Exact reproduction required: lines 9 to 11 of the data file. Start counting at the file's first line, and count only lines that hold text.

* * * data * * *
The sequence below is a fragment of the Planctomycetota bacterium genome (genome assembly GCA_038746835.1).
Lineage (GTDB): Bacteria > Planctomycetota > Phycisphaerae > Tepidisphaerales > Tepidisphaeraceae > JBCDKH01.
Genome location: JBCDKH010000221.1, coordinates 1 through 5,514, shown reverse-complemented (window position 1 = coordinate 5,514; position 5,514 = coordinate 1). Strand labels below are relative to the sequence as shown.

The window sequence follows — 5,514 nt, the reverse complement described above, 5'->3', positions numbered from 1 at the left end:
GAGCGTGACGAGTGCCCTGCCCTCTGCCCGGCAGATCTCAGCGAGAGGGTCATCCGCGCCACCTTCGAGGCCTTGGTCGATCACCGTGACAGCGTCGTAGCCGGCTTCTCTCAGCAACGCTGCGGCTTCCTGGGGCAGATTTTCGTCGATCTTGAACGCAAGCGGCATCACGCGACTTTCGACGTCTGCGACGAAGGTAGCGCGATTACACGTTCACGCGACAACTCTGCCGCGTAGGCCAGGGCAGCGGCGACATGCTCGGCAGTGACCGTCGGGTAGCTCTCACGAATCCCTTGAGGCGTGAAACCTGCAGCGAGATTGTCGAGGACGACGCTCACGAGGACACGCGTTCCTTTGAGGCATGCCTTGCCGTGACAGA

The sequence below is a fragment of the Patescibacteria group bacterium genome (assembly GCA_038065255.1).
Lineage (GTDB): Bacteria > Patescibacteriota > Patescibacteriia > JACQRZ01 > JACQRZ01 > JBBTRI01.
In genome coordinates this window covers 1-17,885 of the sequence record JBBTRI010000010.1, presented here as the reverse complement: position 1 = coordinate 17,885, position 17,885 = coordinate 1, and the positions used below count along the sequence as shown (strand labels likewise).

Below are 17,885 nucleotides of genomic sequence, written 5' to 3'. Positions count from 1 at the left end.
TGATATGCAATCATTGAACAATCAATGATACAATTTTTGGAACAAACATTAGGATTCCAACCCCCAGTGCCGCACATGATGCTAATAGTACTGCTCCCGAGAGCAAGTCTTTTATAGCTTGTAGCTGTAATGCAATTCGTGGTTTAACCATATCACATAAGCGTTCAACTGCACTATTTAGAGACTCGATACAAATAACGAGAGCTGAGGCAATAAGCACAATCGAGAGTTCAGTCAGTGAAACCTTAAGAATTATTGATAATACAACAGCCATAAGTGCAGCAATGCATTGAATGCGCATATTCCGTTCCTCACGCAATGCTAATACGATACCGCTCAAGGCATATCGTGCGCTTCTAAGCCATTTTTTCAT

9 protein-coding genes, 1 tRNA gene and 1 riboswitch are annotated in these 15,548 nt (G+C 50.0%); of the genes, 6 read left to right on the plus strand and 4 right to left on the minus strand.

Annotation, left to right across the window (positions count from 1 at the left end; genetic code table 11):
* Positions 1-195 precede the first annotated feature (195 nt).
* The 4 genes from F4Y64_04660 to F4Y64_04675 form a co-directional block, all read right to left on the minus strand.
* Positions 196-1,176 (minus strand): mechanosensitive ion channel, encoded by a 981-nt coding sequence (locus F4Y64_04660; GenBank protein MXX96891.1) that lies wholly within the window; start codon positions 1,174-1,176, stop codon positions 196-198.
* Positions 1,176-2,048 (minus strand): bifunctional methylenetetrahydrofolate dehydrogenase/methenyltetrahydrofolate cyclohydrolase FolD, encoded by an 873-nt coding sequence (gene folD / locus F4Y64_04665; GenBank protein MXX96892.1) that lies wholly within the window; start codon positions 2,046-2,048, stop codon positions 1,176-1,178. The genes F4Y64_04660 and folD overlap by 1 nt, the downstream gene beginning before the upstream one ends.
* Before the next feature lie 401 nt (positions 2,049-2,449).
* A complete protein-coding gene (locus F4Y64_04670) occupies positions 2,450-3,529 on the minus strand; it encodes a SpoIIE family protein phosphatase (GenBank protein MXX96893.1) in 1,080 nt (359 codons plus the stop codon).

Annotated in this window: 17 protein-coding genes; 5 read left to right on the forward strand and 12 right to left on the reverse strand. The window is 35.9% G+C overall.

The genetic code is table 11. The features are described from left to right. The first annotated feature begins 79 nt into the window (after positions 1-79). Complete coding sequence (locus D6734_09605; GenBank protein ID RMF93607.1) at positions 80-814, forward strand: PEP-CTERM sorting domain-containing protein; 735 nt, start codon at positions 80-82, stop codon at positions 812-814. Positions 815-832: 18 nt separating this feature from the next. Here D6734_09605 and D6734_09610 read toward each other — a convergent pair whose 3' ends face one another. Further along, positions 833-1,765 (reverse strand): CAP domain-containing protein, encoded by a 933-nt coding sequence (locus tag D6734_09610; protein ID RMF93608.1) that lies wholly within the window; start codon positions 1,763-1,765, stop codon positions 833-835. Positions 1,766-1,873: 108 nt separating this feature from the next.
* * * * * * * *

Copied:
Below are 17,885 nucleotides of genomic sequence, written 5' to 3'. Positions count from 1 at the left end.
TGATATGCAATCATTGAACAATCAATGATACAATTTTTGGAACAAACATTAGGATTCCAACCCCCAGTGCCGCACATGATGCTAATAGTACTGCTCCCGAGAGCAAGTCTTTTATAGCTTGTAGCTGTAATGCAATTCGTGGTTTAACCATATCACATAAGCGTTCAACTGCACTATTTAGAGACTCGATACAAATAACGAGAGCTGAGGCAATAAGCACAATCGAGAGTTCAGTCAGTGAAACCTTAAGAATTATTGATAATACAACAGCCATAAGTGCAGCAATGCATTGAATGCGCATATTCCGTTCCTCACGCAATGCTAATACGATACCGCTCAAGGCATATCGTGCGCTTCTAAGCCATTTTTTCAT

9 protein-coding genes, 1 tRNA gene and 1 riboswitch are annotated in these 15,548 nt (G+C 50.0%); of the genes, 6 read left to right on the plus strand and 4 right to left on the minus strand.